While we do not know for sure the details of translation, we do know the Urim and Thummim and seerstone were inolved- we don’t know how much either of them, or both of them were used through the whole process.

    My opinion, based on everything I read, is that initially, Joseph was totally unfamiliar with Reformed Egyptian and relied heavily if not totally on these tools. As time went on and he learned the language, he was able to translate without the seerstone or U&T.

    It is interesing that critics make a big deal of his using a hat. In reality, these descriptions of Joseph needing a dark room or under cover of hat/blanket are consistent with ancient descriptions of the Urim and Thummim. Ancient legends and texts describe such stones as radiating messages and words from God. I find no problem with Joseph using a hat to read words on a seerstone. There is actually ancient precedent for such a thing!

  3. January 9, 2009 5:33 am

    As soon as an Evangelical is willing to make fun of Jesus for spitting in the mud and putting it on someone’s eyes, I will be willing to make fun of Joseph for sticking his head in a hat.

  4. January 9, 2009 7:20 pm

    Okay, so if it’s truly no big deal to Mormons why don’t they use the picture of Joseph with his head in his hat rather than this one on It appears just plain deceptive to me. Do you know of any eyewitness accounts that describe that Joseph used the plates this way? As far as I know there are none. The eyewitnesses all described the plates as being hidden during the translation process. David Whitmer claims he saw the plates once “through the eyes of faith.” Royalton mentioned that there is a quote from Cowdery. I would be interested in seeing that. I am not aware that Cowdery saw Joseph translating with the plates.

  5. royalton permalink
    January 12, 2009 5:06 am


    You seem to place the most weight on the selected statements from Emma, Martin Harris, or Whitmer. What about Oliver Cowdery, the primary scribe?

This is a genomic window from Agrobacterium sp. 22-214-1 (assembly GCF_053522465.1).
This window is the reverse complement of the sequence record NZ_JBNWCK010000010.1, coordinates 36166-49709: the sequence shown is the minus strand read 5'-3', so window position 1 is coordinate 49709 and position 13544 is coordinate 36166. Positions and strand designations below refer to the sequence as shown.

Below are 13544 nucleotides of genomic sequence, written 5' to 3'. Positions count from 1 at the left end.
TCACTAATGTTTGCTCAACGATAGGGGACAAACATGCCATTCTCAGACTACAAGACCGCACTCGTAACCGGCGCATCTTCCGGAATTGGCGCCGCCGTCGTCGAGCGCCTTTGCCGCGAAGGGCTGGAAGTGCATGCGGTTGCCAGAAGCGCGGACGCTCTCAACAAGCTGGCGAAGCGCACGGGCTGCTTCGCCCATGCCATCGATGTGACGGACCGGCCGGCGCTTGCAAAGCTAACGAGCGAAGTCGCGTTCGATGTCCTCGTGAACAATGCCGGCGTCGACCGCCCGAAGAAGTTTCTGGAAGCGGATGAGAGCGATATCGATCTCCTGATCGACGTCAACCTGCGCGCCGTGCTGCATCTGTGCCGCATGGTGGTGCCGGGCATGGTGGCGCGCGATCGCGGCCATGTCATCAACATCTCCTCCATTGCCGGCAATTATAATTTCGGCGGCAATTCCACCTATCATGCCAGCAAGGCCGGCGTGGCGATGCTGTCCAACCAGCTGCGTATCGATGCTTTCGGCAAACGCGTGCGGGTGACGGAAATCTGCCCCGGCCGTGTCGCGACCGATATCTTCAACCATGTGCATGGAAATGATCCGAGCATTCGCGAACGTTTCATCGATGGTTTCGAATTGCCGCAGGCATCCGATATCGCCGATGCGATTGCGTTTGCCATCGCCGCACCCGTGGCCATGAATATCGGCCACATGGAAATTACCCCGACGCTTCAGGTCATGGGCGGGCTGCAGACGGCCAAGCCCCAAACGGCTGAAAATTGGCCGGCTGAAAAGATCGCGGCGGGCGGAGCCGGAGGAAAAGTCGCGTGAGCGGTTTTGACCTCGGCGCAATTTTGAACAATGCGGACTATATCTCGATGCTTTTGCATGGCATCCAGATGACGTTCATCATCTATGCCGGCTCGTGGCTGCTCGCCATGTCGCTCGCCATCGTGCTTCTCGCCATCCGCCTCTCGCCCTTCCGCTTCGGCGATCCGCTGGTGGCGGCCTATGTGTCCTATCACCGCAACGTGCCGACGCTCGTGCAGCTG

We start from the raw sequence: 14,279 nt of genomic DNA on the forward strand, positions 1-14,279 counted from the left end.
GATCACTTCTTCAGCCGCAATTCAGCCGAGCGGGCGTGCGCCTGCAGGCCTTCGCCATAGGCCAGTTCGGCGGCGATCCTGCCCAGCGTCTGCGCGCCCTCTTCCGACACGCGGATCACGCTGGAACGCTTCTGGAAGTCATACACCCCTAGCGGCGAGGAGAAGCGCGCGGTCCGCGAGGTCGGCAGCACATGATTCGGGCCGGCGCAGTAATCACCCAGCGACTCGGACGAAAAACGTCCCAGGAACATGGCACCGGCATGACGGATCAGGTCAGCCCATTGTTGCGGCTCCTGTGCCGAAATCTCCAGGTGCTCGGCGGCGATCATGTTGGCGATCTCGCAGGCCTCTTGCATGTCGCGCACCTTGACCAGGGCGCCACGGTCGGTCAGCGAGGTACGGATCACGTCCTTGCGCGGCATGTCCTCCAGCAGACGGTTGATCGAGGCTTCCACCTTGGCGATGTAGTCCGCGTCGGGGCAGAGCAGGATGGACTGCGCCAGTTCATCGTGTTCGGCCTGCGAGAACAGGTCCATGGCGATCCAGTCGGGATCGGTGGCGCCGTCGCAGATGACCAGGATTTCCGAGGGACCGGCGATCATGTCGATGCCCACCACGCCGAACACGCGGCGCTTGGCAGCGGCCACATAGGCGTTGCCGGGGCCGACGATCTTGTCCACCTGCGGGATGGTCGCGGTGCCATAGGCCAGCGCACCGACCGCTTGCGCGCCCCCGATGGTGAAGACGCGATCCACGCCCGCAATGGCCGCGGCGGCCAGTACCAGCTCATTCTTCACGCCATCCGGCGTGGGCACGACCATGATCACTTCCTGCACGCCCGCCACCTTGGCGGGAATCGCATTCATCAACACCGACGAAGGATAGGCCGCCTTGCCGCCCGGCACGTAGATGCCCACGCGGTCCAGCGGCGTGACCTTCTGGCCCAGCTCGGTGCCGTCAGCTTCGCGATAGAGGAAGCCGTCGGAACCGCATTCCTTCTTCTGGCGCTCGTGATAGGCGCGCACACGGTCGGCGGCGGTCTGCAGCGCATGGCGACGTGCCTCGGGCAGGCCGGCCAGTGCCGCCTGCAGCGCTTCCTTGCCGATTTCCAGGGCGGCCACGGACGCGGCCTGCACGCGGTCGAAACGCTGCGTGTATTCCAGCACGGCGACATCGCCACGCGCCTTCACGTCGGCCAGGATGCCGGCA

Oliver’s own words as published in Messenger and Advocate, vol 1, pp 14-16:

    “These were days never to be forgotten- to sit under the sound of a voice dictated by the inspiration of heaven, awakened the utmost gratitude of this bosom! Day and day I continued, uninterrupted, to write from his mouth, as he translated with the Urim and Thummim…”

    Oliver Cowdery gave him the following description of the translation of the Book of Mormon to Samuel Richards:

    “He represented Joseph as sitting at a table with the plates before him, translating them by means of the Urim and Thummim, while he (Oliver) sat beside him writing every word as Joseph spoke them to him. This was done by holding the “translators” over the hieroglyphics, the translation appearing distinctly on the instrument, which had been touched by the finger of God and dedicated and consecrated for the express purpose of translating languages. Every word was distinctly visible even to every letter; and if Oliver omitted a word or failed to spell a word correctly, the translation remained on the “interpreter” until it was copied correctly.(Personal statement of Samuel W. Richards, 25 May 1907, in Harold B. Lee Library, BYU, Special Collections)

    Given that Oliver was the primary scribe for the bulk of the Book of Mormon, I would place the most weight upon these statements. The church’s representations are perfectly warranted.